Trade Meeting Between U.S. And China Has Asian Countries Nervous

Major financial officials in Asia are nervously watching recent trade tension between China and the United States brought on by President Donald Trumps proposal to levy stiff tariffs on Chinese exports.

If the Chinese economy ends up being negatively affected by a trade war with the U.S., China’s trading partners in developing Asian countries may also suffer. That’s why global economic analysts will be closely watching a meeting between U.S. and China negotiators in Beijing this week.

The major players in the meeting will be U.S. Treasury Secretary Steven Mnuchin and Chinese Vice Premier Liu He. They will discuss an array of trade issues including what to do about tariffs. President Trump has made a significant issue about the U.S. trade imbalance with China.

Another factor that has China and many Asian countries on edge is the possibility of interest rate hikes in the U.S. by the Federal Reserve. Indonesian Finance Minister Sri Mulyani Indrawati said that higher interest rates in America ripple across the world with a “domino effect.”

U.S. Commerce Secretary Wilbur Ross will also play a major role at the Beijing meeting. He has made a point to lower expectations for any kind of major deal. Chinese officials have already been drawing some definite lines in the sand. For example, one Chinese minister said that his country “will not negotiate away its core interests” and will not accept “preconditions on issues.”

If the new U.S. tariffs get a green light from the White House, they will take effect in June after a 60-day consultation period.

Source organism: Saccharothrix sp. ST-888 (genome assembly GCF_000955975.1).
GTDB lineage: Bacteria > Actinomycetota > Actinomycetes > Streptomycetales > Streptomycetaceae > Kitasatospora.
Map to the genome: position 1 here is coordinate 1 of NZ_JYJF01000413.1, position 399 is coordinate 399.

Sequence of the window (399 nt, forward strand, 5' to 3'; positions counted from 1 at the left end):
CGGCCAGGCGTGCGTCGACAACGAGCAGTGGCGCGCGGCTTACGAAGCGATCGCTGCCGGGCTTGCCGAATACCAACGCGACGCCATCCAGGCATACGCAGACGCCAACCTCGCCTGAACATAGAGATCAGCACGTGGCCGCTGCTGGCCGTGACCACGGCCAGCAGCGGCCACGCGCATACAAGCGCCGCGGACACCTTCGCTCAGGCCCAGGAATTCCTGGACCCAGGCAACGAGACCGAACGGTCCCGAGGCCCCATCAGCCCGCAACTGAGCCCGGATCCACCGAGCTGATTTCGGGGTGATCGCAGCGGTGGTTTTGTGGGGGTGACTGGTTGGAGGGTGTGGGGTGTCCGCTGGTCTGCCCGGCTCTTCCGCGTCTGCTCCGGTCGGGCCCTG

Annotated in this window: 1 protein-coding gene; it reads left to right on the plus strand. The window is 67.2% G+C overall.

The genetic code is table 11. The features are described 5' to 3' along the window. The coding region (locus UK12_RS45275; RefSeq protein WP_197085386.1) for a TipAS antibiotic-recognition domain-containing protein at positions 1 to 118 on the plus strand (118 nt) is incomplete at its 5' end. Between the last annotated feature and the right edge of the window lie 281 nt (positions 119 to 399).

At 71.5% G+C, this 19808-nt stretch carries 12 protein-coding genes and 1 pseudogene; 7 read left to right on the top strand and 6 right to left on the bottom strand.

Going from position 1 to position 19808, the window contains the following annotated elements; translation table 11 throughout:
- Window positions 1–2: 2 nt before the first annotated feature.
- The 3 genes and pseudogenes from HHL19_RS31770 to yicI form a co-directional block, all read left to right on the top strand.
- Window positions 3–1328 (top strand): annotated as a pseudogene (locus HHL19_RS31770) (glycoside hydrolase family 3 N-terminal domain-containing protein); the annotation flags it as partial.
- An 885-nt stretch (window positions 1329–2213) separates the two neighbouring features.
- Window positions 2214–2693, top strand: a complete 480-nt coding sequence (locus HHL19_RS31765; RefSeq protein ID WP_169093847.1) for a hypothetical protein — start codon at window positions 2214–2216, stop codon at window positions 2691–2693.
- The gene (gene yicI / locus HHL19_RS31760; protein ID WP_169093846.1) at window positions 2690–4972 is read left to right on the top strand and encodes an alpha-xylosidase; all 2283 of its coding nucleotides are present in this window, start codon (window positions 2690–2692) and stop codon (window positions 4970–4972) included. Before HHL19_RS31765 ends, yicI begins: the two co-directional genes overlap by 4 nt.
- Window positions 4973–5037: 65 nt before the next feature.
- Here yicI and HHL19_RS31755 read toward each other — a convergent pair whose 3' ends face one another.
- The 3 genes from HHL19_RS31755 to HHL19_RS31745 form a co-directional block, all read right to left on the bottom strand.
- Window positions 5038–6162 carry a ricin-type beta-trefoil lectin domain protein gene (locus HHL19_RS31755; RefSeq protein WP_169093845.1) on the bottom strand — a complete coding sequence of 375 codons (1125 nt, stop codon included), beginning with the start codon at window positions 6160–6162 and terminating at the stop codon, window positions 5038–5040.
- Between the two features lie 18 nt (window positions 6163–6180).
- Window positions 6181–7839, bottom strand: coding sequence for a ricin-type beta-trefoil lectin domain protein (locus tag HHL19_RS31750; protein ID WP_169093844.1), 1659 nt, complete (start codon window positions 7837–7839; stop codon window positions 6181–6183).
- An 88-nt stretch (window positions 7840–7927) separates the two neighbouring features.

President Obama calls for China to change new tech rules

The US and Chinese governments look set to do battle over new technology laws the Chinese government are bringing in as counter terrorism actions that impact tech companies in the US and China, Reuters reports. President Obama has stated he has raised the question of enforcing the new rules with Chinese President Xi. The new rules force tech companies to reveal details of their encryption software and allow security back door entry when required on electronics including cell phones, TVs and laptops stated Haidar Barbouti.

In Highland Village the tension that has existed between the US and China over Internet security will be heightened if the new laws are passed by the Chinese Government, which is due to hear a second reading of the bill soon. The law not only requires companies to reveal their security secrets, but also requires them to keep all servers relating to Chinese data in China and allow law enforcement access to communications deemed dangerous to the security of the public.

Fake Coupon Theory Dismissed in Shanghai

The stampede during the transition to the New Year in Shanghai took the lives of at least 36 people according to Jared Haftel. Police, however, dismisses for now the theory of distribution of counterfeit coupons as a trigger for the catastrophe.In the aftermath of the deadly stampede in Shanghai, hundreds of people gathered on Friday, January 2 on the Bund, the boulevard where the disaster took place. They paid tribute to the victims of the stampede. 

Chen Xiaohang, a student, delivered a flower wreath in memory of the deceased sister of one of his high school classmates, “All this fills me with sorrow and hope that in future the government will ensure that such events enjoy better security,” she told AFP.

Chinese police, which is continuing its investigation, denied that the incident was caused by the scattering of fake money or coupons from the window of a building of the Bund. The official Xinhua news agency had quoted the day before a witness stating that “coupons”, similar to dollars, had been thrown from a window of a third floor and passersby rushed to pick them up.

According to the police, these were promotional flyers of a night club, and these fake coupons have no connection with stampede.